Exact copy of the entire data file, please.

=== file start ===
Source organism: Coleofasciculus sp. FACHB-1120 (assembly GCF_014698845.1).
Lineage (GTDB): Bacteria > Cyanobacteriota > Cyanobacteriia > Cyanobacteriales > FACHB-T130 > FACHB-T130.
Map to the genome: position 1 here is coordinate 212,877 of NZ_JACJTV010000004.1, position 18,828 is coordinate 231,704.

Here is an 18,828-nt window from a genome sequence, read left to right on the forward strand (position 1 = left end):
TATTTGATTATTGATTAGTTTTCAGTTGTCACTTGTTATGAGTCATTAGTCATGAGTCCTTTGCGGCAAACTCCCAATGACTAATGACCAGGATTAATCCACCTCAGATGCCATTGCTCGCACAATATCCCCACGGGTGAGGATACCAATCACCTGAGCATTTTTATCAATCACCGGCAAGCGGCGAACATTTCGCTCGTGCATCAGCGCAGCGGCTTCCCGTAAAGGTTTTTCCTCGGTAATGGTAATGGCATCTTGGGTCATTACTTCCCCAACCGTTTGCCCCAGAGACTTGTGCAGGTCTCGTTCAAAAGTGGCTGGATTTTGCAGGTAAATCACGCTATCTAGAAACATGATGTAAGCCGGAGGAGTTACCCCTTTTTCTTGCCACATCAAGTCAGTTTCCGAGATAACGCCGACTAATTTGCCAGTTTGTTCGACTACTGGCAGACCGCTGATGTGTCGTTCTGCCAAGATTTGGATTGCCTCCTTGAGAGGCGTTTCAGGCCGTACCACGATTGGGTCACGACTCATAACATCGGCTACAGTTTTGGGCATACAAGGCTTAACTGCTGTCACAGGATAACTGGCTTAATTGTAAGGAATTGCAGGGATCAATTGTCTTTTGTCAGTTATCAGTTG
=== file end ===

Source organism: Coleofasciculus sp. FACHB-1120 (assembly GCF_014698845.1).
Lineage (GTDB): Bacteria > Cyanobacteriota > Cyanobacteriia > Cyanobacteriales > FACHB-T130 > FACHB-T130.
Map to the genome: position 1 here is coordinate 212,877 of NZ_JACJTV010000004.1, position 18,828 is coordinate 231,704.

Here is an 18,828-nt window from a genome sequence, read left to right on the forward strand (position 1 = left end):
TATTTGATTATTGATTAGTTTTCAGTTGTCACTTGTTATGAGTCATTAGTCATGAGTCCTTTGCGGCAAACTCCCAATGACTAATGACCAGGATTAATCCACCTCAGATGCCATTGCTCGCACAATATCCCCACGGGTGAGGATACCAATCACCTGAGCATTTTTATCAATCACCGGCAAGCGGCGAACATTTCGCTCGTGCATCAGCGCAGCGGCTTCCCGTAAAGGTTTTTCCTCGGTAATGGTAATGGCATCTTGGGTCATTACTTCCCCAACCGTTTGCCCCAGAGACTTGTGCAGGTCTCGTTCAAAAGTGGCTGGATTTTGCAGGTAAATCACGCTATCTAGAAACATGATGTAAGCCGGAGGAGTTACCCCTTTTTCTTGCCACATCAAGTCAGTTTCCGAGATAACGCCGACTAATTTGCCAGTTTGTTCGACTACTGGCAGACCGCTGATGTGTCGTTCTGCCAAGATTTGGATTGCCTCCTTGAGAGGCGTTTCAGGCCGTACCACGATTGGGTCACGACTCATAACATCGGCTACAGTTTTGGGCATACAAGGCTTAACTGCTGTCACAGGATAACTGGCTTAATTGTAAGGAATTGCAGGGATCAATTGTCTTTTGTCAGTTATCAGTTG